Build Your College Network and Maintain It
People love to tap fellow college alumni (esp. at a place like VT). Virginia Tech did not have a lot of opportunities for the field that I wanted to enter, so I would quite literally search “Virginia Tech” and stalk people on LinkedIn, Instagram and Facebook who could potentially help me find a job. I then crafted extremely specific messages tailored to each person with a deliberate ask. I warn you – do not ask to “pick someone’s brain.” It is the bane of every overworked, stretched-for-time human’s existence. Go in with something like “I notice you work at XYZ company, do you think there is one particular skillset the company is looking for? Is there a specific campaign you have worked on that you are proud of? I am applying for a job at your company and would love this insight.”
Your First Job Will Probably Suck, Deal With It
Honestly, that’s basically the gist of it. You will work long hours, you will be underpaid (especially in the PR world), you will do meaningless tasks that make you question why you just spent 4 years of your life in college. Sure everyone has to pay their dues but what you have to think about is “do I want to be my director and have their job in the next 5 years.” If the answer is no, then it may be time to look at other opportunities.
Make The Move
If you are questioning whether to move to a new city after college, do it now. Don’t wait. It is so much easier to make the move right after you graduate and begin your career then wait 3 years and have to rebuild your whole network. Of course I would have LOVED to live at home, save money, be around people I knew but picking up and moving to NYC was the best decision I made for the trajectory of my career.
Get A Credit Card
Ok, I know this sounds weird but like get a credit card and start building your credit asap. You will need it to get an apartment so you don’t need to co-sign with your parents, if you want to lease a car, yada yada. Start building credit when you are young!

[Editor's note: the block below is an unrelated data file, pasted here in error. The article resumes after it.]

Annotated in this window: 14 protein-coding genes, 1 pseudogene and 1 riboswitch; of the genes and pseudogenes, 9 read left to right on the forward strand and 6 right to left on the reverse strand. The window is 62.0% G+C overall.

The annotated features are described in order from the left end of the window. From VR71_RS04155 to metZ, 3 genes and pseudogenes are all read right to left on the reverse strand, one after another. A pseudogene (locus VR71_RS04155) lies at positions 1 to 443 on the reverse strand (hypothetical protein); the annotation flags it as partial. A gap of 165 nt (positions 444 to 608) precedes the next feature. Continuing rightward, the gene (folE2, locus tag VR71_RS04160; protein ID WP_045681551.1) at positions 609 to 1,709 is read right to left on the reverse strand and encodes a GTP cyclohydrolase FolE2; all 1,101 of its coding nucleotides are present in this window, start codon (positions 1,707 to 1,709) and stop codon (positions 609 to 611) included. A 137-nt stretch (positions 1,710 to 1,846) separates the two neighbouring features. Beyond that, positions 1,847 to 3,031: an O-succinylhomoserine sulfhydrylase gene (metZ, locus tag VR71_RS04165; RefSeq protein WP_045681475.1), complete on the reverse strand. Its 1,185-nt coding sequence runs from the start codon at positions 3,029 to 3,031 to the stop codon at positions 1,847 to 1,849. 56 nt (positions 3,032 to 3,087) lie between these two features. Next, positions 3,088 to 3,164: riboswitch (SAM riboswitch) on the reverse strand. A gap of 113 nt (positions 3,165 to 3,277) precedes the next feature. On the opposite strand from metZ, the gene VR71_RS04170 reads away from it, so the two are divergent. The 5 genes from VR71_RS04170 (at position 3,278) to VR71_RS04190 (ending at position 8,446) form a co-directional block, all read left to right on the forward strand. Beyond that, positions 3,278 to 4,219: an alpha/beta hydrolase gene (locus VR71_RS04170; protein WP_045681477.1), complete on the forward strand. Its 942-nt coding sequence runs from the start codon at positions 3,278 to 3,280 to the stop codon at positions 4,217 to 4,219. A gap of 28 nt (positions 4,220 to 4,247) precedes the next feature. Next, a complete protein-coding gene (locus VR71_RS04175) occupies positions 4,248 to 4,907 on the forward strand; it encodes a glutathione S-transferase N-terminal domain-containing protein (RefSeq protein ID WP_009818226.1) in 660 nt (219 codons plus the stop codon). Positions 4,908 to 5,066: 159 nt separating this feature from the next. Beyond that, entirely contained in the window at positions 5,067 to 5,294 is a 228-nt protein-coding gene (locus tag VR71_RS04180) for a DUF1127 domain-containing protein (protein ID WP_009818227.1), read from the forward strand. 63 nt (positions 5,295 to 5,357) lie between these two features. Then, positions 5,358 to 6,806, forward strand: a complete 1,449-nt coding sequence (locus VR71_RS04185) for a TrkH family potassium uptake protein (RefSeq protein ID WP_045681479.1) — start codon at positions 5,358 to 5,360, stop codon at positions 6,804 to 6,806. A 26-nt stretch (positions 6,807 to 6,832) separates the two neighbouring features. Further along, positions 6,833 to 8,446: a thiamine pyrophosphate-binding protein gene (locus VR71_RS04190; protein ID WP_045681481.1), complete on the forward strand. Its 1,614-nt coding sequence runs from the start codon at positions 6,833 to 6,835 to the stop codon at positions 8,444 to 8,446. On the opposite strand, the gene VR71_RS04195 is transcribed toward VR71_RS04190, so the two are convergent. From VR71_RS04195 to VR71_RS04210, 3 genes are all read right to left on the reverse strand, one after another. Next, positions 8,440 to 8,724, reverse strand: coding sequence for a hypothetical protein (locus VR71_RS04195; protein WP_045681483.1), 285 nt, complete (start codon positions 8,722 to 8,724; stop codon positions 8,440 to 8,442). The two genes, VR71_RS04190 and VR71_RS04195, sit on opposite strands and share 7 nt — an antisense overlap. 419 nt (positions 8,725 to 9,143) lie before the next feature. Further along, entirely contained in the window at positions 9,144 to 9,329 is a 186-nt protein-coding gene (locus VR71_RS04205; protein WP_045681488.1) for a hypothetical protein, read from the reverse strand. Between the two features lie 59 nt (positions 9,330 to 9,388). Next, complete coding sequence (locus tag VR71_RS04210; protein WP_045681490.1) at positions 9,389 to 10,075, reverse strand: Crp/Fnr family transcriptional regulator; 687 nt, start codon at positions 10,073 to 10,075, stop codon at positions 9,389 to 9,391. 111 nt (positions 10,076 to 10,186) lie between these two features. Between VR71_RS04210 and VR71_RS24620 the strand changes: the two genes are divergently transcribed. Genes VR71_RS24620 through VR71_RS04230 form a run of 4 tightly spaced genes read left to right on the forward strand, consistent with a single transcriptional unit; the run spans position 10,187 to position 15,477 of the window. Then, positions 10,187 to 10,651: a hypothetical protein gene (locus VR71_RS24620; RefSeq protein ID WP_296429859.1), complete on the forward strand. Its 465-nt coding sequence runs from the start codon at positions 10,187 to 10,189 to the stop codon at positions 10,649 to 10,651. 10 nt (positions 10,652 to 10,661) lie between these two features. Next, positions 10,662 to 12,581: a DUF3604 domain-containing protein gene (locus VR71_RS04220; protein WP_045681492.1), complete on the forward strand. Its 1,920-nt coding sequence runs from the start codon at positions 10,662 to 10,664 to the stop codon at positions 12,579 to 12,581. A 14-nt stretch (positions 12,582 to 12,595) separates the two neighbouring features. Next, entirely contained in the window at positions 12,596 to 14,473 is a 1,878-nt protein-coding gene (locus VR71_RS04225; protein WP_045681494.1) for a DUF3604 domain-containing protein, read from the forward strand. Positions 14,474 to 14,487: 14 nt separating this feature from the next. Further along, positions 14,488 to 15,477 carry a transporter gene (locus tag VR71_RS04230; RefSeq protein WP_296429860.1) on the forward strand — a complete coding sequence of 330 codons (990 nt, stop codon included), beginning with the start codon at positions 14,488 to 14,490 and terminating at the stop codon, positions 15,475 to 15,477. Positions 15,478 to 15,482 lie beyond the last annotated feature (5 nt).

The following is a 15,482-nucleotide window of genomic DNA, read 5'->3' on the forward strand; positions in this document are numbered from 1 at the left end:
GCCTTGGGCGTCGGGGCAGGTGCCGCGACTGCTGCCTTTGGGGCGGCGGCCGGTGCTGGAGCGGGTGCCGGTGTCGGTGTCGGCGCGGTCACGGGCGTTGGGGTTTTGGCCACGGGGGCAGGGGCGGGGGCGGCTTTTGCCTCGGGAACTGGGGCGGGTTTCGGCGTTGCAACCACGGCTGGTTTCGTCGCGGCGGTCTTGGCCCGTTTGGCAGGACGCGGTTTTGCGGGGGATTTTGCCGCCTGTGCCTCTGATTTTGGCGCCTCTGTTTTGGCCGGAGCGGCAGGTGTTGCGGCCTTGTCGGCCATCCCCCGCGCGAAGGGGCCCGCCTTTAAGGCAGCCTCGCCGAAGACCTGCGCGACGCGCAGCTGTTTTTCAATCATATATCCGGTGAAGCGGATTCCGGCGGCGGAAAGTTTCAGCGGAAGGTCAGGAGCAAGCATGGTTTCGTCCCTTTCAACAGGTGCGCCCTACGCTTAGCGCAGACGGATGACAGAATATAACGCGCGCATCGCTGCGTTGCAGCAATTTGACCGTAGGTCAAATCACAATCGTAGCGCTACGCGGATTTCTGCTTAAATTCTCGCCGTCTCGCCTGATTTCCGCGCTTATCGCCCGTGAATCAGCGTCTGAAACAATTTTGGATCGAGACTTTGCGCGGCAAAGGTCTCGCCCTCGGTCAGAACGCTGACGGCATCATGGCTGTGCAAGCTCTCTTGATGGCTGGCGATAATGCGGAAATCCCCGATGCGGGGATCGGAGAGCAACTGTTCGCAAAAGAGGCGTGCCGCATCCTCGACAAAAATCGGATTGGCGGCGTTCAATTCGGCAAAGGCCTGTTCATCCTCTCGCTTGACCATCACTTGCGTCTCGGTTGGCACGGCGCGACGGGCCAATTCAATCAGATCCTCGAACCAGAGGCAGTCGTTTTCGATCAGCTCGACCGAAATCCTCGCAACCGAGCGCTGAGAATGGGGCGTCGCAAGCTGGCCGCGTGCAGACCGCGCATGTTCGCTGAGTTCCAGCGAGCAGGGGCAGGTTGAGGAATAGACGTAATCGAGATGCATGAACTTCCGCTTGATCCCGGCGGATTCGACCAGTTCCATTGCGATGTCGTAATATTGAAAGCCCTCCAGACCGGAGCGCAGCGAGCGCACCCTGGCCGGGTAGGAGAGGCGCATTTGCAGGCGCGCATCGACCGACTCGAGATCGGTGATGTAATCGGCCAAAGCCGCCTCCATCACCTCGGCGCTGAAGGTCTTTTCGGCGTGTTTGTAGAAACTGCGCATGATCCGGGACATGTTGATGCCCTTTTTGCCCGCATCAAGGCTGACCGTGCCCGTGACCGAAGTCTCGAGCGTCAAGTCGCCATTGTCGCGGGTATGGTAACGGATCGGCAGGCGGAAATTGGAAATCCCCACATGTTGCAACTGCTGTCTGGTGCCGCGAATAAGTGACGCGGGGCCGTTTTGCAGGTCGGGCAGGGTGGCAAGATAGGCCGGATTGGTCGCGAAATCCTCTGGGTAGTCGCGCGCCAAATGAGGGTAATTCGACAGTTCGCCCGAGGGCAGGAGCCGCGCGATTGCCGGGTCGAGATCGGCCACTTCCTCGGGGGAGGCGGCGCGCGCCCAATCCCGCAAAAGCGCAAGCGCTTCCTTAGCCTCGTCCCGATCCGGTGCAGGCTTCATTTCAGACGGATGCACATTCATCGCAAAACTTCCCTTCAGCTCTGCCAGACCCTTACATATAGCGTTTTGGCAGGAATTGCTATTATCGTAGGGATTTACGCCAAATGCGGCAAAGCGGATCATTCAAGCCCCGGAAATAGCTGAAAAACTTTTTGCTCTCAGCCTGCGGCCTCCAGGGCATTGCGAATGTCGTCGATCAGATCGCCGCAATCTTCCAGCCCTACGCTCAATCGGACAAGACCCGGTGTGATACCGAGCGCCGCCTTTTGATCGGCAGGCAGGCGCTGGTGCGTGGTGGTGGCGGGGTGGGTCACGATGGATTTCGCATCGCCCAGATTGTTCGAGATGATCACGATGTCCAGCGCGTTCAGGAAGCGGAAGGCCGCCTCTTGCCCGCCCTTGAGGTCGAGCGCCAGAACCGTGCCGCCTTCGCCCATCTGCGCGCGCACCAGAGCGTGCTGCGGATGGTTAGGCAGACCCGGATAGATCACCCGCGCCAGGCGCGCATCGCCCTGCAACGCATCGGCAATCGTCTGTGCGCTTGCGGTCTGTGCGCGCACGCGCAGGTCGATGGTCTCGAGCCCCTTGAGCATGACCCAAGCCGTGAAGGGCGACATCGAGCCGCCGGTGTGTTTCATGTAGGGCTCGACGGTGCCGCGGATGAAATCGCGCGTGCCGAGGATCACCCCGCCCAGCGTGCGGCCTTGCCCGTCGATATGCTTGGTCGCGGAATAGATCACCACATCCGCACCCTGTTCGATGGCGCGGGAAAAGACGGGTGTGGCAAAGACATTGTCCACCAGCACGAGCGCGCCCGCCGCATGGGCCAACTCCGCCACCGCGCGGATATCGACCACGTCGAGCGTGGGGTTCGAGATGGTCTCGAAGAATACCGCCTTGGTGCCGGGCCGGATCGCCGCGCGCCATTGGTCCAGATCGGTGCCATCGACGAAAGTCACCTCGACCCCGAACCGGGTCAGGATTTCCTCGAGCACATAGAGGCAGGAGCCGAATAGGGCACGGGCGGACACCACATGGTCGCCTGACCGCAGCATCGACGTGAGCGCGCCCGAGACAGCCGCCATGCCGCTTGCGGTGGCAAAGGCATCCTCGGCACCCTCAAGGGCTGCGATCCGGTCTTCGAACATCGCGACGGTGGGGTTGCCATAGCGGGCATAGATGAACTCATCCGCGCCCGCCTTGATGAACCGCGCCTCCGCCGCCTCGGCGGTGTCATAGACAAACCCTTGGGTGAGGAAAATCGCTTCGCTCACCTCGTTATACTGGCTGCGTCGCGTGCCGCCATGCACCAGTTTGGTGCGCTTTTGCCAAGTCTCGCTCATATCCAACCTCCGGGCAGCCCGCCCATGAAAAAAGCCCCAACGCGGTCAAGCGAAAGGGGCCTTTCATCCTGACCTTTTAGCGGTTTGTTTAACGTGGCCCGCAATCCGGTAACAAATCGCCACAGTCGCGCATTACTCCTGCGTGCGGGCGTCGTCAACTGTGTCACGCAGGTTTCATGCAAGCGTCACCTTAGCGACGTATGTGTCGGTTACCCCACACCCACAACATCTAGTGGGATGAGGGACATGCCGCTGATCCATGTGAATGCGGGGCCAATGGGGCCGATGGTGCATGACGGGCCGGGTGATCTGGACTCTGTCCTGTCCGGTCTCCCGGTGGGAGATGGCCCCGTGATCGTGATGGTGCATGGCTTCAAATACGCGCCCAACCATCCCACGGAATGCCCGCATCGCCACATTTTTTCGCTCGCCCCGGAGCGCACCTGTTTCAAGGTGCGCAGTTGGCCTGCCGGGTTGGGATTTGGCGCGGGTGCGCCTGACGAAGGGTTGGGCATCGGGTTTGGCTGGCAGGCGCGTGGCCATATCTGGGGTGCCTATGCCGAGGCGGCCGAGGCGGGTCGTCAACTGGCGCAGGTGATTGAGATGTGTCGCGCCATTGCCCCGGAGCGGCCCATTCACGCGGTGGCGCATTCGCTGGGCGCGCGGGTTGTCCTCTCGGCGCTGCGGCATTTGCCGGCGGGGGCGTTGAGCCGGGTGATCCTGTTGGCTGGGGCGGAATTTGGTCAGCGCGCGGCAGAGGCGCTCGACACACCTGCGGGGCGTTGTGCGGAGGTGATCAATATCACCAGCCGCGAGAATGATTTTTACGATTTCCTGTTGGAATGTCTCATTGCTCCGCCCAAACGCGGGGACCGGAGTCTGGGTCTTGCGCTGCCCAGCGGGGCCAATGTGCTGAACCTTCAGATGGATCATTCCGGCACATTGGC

Never Accept The First Offer
My first job in New York City, I was getting paid $32K/yr. I was scrapping by. This ended up being a catalyst to really get the blog going because I quite literally could not afford any “extras” (buy clothes, get my hair done, go out to drinks) so I looked at the blog as a way to help me supplement my non-existent income. While you may not have much leverage, it is so important to negotiate your contract and never settle with the first offer. The worst the employer can do is say “no”. Whether you need to ask for mew money (research what comparable companies are paying at your level) or negotiation for overtime pay, it is important that you immediately show the company that you are willing to fight for yourself.
Know How To Say No
Looking back, I wish someone had told me this right away. If there is a task, trip, event that you do not feel comfortable working (and is outside of your job description) you must learn how to ~politely~ say no. There were so many instances right after college where I should have pushed back and I just didn’t know that I could. I was working events every single weekend (with no overtime pay), with clients who were extremely innaproprite with me and I just did not have the balls to stand up for myself. To be honest, it is something I still struggle with because I am a people pleaser but knowing that it is OK to say “No” and using your manager as an aid to help you do so is a skill you need to learn how to flex right out of the gate.
With graduation around the corner, I hope this is a tool for those who are about to enter the workforce!